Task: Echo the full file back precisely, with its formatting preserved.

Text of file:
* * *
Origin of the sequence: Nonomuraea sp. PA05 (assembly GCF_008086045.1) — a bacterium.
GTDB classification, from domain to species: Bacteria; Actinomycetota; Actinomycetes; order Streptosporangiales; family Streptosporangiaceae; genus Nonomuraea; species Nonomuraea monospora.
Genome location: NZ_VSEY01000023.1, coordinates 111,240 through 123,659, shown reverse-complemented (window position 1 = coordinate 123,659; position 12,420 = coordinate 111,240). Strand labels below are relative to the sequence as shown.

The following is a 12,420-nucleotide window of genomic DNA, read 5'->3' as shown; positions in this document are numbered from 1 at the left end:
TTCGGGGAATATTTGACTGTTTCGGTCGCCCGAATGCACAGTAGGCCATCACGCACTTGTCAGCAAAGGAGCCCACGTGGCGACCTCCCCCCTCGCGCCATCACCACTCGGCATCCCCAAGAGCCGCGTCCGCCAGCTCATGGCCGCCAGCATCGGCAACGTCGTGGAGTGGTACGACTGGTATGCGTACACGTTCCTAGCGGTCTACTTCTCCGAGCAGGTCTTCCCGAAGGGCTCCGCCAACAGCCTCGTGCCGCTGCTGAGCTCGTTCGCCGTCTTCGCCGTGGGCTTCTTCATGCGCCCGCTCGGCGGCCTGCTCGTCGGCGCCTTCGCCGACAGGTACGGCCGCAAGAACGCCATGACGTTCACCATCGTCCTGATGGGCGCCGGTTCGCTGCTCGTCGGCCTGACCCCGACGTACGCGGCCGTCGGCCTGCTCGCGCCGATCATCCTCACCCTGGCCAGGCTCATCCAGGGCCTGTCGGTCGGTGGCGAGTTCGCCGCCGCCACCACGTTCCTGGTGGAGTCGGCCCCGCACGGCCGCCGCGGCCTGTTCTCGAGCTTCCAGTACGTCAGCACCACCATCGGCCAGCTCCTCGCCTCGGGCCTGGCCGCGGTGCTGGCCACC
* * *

Origin of the sequence: Nonomuraea sp. PA05 (assembly GCF_008086045.1) — a bacterium.
GTDB classification, from domain to species: Bacteria; Actinomycetota; Actinomycetes; order Streptosporangiales; family Streptosporangiaceae; genus Nonomuraea; species Nonomuraea monospora.
Genome location: NZ_VSEY01000023.1, coordinates 111,240 through 123,659, shown reverse-complemented (window position 1 = coordinate 123,659; position 12,420 = coordinate 111,240). Strand labels below are relative to the sequence as shown.

The following is a 12,420-nucleotide window of genomic DNA, read 5'->3' as shown; positions in this document are numbered from 1 at the left end:
TTCGGGGAATATTTGACTGTTTCGGTCGCCCGAATGCACAGTAGGCCATCACGCACTTGTCAGCAAAGGAGCCCACGTGGCGACCTCCCCCCTCGCGCCATCACCACTCGGCATCCCCAAGAGCCGCGTCCGCCAGCTCATGGCCGCCAGCATCGGCAACGTCGTGGAGTGGTACGACTGGTATGCGTACACGTTCCTAGCGGTCTACTTCTCCGAGCAGGTCTTCCCGAAGGGCTCCGCCAACAGCCTCGTGCCGCTGCTGAGCTCGTTCGCCGTCTTCGCCGTGGGCTTCTTCATGCGCCCGCTCGGCGGCCTGCTCGTCGGCGCCTTCGCCGACAGGTACGGCCGCAAGAACGCCATGACGTTCACCATCGTCCTGATGGGCGCCGGTTCGCTGCTCGTCGGCCTGACCCCGACGTACGCGGCCGTCGGCCTGCTCGCGCCGATCATCCTCACCCTGGCCAGGCTCATCCAGGGCCTGTCGGTCGGTGGCGAGTTCGCCGCCGCCACCACGTTCCTGGTGGAGTCGGCCCCGCACGGCCGCCGCGGCCTGTTCTCGAGCTTCCAGTACGTCAGCACCACCATCGGCCAGCTCCTCGCCTCGGGCCTGGCCGCGGTGCTGGCCACC